Looking Ahead to the Third Tweed Ride

It’s a good thing that people are already asking about the next tweed ride. Many people have told me that it’s a symbol of Spring that they are looking forward to. That makes me feel good about all the work involved.

I need to set a date & find locations for beginnings & endings. Hopefully Olde English will put up with our rowdy gang of ladies & gentlemen again. I need to beg Dave to make another brilliant poster for us. I expect to start doing all of this soon, but here’s the thing: I need your help.

This is really important. I want to use words like vital & critical. This ride cannot happen without some help.

Last year we had more than 40 riders. That’s a line of cyclists that stretches multiple city blocks, sometimes a quarter of a mile long, perhaps longer. It’s difficult to get all of those people through intersections safely. It’s impossible to communicate with the group. Without marshals keeping the group together & safe & happy, the ride won’t happen. Last year I was lucky enough to have three people agree to be marshals the morning of the ride. They were godsends. The ride would have been a nightmare without them. I need at least three marshals this year; five would be good; seven would be great.

Marshals need to be confident cycling in traffic. You should know how to cork an intersection. I’d like to plan & test ride the route with this group so that we’re all familiar with it. Please contact me if you’re interested.

That’s the hard part, the most important part. Here are some other things that would make the ride a better experience.

If you own or manage a local bike shop, or if you are a member of a bicycling or pedestrian advocacy group, please join us & spread the word.

If you have a band with an appropriate sound, it would be delightful to end at a location with your music. Please get in touch. (Or if you’re talented enough to play an instrument while we ride, that’s cool, too.)

It would be wonderful if someone followed us with a camera & made a little film, like Julia Evanczuk did for our first ride.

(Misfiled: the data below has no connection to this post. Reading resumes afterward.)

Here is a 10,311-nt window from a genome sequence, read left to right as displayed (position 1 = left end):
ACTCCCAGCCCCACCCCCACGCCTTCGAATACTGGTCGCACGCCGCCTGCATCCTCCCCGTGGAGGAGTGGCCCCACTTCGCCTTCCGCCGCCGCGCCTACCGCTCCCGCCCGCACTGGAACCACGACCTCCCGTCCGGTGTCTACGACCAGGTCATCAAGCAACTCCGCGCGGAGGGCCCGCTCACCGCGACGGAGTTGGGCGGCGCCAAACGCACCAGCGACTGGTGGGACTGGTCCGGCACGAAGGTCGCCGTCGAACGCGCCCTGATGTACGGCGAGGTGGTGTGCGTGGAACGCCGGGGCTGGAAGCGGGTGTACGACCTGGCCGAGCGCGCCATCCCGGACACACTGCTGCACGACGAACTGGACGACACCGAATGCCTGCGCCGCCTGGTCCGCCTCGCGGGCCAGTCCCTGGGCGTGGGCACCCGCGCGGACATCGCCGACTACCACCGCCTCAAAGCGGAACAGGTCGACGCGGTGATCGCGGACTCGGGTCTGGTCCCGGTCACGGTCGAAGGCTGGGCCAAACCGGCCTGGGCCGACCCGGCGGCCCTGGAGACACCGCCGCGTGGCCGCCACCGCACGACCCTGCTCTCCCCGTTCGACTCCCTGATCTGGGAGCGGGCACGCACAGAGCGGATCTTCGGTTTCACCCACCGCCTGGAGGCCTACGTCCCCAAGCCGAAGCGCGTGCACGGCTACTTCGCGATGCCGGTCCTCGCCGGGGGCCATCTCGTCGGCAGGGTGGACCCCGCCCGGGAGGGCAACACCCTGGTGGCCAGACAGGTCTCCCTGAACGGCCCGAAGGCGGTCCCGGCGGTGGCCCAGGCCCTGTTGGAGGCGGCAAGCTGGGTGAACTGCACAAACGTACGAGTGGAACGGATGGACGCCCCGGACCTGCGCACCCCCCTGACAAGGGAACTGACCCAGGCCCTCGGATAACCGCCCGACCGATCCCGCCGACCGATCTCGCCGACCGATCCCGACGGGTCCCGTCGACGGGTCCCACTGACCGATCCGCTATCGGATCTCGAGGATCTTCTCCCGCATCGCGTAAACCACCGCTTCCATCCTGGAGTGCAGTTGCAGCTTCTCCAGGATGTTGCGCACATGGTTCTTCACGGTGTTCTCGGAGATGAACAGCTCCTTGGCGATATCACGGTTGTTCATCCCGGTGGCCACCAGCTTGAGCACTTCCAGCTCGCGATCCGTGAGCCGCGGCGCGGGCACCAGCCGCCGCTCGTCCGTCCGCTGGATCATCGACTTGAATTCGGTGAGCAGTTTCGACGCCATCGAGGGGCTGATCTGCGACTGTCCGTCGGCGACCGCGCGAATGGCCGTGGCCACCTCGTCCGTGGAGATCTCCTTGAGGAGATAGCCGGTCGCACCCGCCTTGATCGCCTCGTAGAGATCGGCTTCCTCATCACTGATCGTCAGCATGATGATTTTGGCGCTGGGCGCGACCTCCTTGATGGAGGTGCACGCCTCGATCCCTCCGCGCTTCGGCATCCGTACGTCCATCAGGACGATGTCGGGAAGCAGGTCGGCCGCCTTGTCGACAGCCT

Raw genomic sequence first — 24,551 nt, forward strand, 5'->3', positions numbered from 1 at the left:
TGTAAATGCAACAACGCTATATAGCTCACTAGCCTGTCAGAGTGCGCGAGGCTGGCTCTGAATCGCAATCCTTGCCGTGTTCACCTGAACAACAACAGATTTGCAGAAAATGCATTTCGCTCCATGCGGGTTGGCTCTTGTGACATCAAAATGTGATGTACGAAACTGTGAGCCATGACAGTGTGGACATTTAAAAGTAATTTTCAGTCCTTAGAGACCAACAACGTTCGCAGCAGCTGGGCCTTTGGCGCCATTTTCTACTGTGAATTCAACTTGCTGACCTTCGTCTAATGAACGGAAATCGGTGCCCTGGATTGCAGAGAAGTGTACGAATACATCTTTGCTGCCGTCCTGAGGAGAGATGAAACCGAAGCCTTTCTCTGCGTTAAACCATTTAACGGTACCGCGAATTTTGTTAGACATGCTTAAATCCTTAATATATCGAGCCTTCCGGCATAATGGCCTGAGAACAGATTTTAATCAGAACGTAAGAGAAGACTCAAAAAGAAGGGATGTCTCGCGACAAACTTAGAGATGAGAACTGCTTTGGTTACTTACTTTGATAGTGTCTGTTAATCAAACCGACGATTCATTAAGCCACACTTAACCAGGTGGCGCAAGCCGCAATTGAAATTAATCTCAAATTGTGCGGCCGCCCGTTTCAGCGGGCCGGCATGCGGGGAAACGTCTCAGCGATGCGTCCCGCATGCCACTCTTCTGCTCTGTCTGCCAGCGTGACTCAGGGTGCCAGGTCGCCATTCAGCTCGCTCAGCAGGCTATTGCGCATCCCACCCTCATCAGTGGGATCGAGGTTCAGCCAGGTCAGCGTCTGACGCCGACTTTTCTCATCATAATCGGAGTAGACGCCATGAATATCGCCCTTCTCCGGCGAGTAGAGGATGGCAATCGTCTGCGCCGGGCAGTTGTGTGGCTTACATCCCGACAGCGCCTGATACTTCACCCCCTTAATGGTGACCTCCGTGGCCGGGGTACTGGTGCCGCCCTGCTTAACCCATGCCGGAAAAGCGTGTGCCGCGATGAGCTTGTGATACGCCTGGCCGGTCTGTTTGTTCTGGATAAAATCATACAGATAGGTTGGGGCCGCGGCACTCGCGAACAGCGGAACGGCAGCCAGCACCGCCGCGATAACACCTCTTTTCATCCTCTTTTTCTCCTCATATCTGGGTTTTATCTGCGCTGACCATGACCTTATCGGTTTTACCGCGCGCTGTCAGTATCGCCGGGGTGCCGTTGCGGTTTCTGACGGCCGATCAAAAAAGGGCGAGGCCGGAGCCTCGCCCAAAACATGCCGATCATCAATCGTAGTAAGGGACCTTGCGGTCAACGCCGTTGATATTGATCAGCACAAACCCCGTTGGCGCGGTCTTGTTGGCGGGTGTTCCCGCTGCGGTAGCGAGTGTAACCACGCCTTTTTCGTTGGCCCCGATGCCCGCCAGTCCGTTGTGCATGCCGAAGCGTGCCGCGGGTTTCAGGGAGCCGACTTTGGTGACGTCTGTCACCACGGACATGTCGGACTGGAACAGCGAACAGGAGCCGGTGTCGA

I’d like to have little 1-inch buttons made for our riders. A little financial help would be much appreciated.

&, of course, it’s never too late to start using #albanytweed. I will do my best to keep up with you.

Simplicity & Joy

From The Bicycle Book, by Bella Bathurst.

The feeling you have when you first get the hand of riding a bicycle never really goes. It doesn’t terribly matter how you learned – with your parents shouting encouragements out on the street, or by crashing your elder brother’s bike into the shrubbery, or privately, secretly, somewhere where no one could see you fall. However you learn, it always feels as if you’ve mastered the universe. You’re there, perfectly in control of your own motion, sliding through the landscape faster than you’ve ever gone before. Astride this perfectly balanced assembly of lines and curves, the world seems suddenly a place of infinite potential. There’s something about the rightness of bikes that your body always recognises whatever age you are. It recognises something that your mind may not: that bikes are really just about two things – simplicity and joy.

When I read that I thought yes, yes, yes! & then I turned the page, read this next bit, & burst out laughing.

And so, in one of those splendid perversions of which human nature is so often capable, someone went and invented racing.

Go through the traffic spreading love.

I’m currently reading The Bicycle Book, by Bella Bathurst, & just couldn’t wait to post this, from Patrick Field.

Go through the traffic spreading love. In a way that’s much crueller to the idiots as well – if they come up to you going, “beep beep blah blah”, and you start swearing at them, very quickly it’s all getting a bit out of control and unstable. But also you’re giving them exactly what they wanted – to export a bit of their disappointment about the way their life turned out. Whereas if you go, “Are you having a bad day?” (in a caring voice) and you just pitch it at exactly the right point where they can’t tell whether you’re being sympathetic or taking the piss so they don’t know how to respond, you actually give them a chance to grow. Which is a bonus.